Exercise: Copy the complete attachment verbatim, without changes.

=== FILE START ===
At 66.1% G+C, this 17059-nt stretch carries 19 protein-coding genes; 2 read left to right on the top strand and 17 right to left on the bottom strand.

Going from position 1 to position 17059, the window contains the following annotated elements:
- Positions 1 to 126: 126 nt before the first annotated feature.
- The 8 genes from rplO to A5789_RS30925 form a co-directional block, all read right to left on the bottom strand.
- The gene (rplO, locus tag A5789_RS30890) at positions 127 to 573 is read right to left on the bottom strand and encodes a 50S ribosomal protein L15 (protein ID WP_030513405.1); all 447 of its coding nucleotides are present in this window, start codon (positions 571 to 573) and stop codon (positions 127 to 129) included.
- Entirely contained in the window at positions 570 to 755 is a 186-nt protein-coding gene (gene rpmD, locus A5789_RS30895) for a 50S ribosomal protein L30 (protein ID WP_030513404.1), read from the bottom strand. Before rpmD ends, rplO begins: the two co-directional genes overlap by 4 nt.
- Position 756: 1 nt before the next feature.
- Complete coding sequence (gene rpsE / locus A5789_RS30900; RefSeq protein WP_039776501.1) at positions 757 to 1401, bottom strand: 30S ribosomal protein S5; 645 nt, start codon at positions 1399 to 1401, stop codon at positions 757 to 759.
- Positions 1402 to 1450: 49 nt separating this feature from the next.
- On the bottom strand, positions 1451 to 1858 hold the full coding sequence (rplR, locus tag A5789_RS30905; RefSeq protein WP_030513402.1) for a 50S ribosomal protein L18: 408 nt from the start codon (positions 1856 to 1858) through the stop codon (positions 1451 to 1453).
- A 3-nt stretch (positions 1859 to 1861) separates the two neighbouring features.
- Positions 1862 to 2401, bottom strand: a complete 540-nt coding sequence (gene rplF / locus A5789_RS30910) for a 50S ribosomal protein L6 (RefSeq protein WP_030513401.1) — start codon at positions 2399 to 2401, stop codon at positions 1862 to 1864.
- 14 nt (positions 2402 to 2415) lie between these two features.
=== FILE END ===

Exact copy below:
At 66.1% G+C, this 17059-nt stretch carries 19 protein-coding genes; 2 read left to right on the top strand and 17 right to left on the bottom strand.

Going from position 1 to position 17059, the window contains the following annotated elements:
- Positions 1 to 126: 126 nt before the first annotated feature.
- The 8 genes from rplO to A5789_RS30925 form a co-directional block, all read right to left on the bottom strand.
- The gene (rplO, locus tag A5789_RS30890) at positions 127 to 573 is read right to left on the bottom strand and encodes a 50S ribosomal protein L15 (protein ID WP_030513405.1); all 447 of its coding nucleotides are present in this window, start codon (positions 571 to 573) and stop codon (positions 127 to 129) included.
- Entirely contained in the window at positions 570 to 755 is a 186-nt protein-coding gene (gene rpmD, locus A5789_RS30895) for a 50S ribosomal protein L30 (protein ID WP_030513404.1), read from the bottom strand. Before rpmD ends, rplO begins: the two co-directional genes overlap by 4 nt.
- Position 756: 1 nt before the next feature.
- Complete coding sequence (gene rpsE / locus A5789_RS30900; RefSeq protein WP_039776501.1) at positions 757 to 1401, bottom strand: 30S ribosomal protein S5; 645 nt, start codon at positions 1399 to 1401, stop codon at positions 757 to 759.
- Positions 1402 to 1450: 49 nt separating this feature from the next.
- On the bottom strand, positions 1451 to 1858 hold the full coding sequence (rplR, locus tag A5789_RS30905; RefSeq protein WP_030513402.1) for a 50S ribosomal protein L18: 408 nt from the start codon (positions 1856 to 1858) through the stop codon (positions 1451 to 1453).
- A 3-nt stretch (positions 1859 to 1861) separates the two neighbouring features.
- Positions 1862 to 2401, bottom strand: a complete 540-nt coding sequence (gene rplF / locus A5789_RS30910) for a 50S ribosomal protein L6 (RefSeq protein WP_030513401.1) — start codon at positions 2399 to 2401, stop codon at positions 1862 to 1864.
- 14 nt (positions 2402 to 2415) lie between these two features.